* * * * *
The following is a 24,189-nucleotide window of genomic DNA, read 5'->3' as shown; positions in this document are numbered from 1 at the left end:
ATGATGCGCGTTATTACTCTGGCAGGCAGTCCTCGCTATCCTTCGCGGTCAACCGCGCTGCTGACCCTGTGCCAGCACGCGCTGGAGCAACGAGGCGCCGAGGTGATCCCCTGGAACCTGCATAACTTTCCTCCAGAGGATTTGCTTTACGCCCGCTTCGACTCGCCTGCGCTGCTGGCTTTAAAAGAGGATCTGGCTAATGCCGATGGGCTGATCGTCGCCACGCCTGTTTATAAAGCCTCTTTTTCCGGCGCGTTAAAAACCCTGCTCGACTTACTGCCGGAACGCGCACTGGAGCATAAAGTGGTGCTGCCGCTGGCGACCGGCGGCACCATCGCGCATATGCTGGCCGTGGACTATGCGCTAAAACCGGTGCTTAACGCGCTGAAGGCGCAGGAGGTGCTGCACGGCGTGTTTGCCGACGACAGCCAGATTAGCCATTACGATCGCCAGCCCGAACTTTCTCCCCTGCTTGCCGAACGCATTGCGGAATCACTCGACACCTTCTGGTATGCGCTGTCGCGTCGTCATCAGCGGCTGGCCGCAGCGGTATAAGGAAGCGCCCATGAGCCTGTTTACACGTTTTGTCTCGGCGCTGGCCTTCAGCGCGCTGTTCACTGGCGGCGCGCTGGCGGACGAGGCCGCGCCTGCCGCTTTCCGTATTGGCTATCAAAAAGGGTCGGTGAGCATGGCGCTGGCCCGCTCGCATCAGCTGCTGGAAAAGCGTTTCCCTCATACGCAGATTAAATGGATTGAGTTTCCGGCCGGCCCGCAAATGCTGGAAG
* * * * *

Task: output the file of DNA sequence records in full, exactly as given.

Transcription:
The following is a 24,189-nucleotide window of genomic DNA, read 5'->3' as shown; positions in this document are numbered from 1 at the left end:
ATGATGCGCGTTATTACTCTGGCAGGCAGTCCTCGCTATCCTTCGCGGTCAACCGCGCTGCTGACCCTGTGCCAGCACGCGCTGGAGCAACGAGGCGCCGAGGTGATCCCCTGGAACCTGCATAACTTTCCTCCAGAGGATTTGCTTTACGCCCGCTTCGACTCGCCTGCGCTGCTGGCTTTAAAAGAGGATCTGGCTAATGCCGATGGGCTGATCGTCGCCACGCCTGTTTATAAAGCCTCTTTTTCCGGCGCGTTAAAAACCCTGCTCGACTTACTGCCGGAACGCGCACTGGAGCATAAAGTGGTGCTGCCGCTGGCGACCGGCGGCACCATCGCGCATATGCTGGCCGTGGACTATGCGCTAAAACCGGTGCTTAACGCGCTGAAGGCGCAGGAGGTGCTGCACGGCGTGTTTGCCGACGACAGCCAGATTAGCCATTACGATCGCCAGCCCGAACTTTCTCCCCTGCTTGCCGAACGCATTGCGGAATCACTCGACACCTTCTGGTATGCGCTGTCGCGTCGTCATCAGCGGCTGGCCGCAGCGGTATAAGGAAGCGCCCATGAGCCTGTTTACACGTTTTGTCTCGGCGCTGGCCTTCAGCGCGCTGTTCACTGGCGGCGCGCTGGCGGACGAGGCCGCGCCTGCCGCTTTCCGTATTGGCTATCAAAAAGGGTCGGTGAGCATGGCGCTGGCCCGCTCGCATCAGCTGCTGGAAAAGCGTTTCCCTCATACGCAGATTAAATGGATTGAGTTTCCGGCCGGCCCGCAAATGCTGGAAG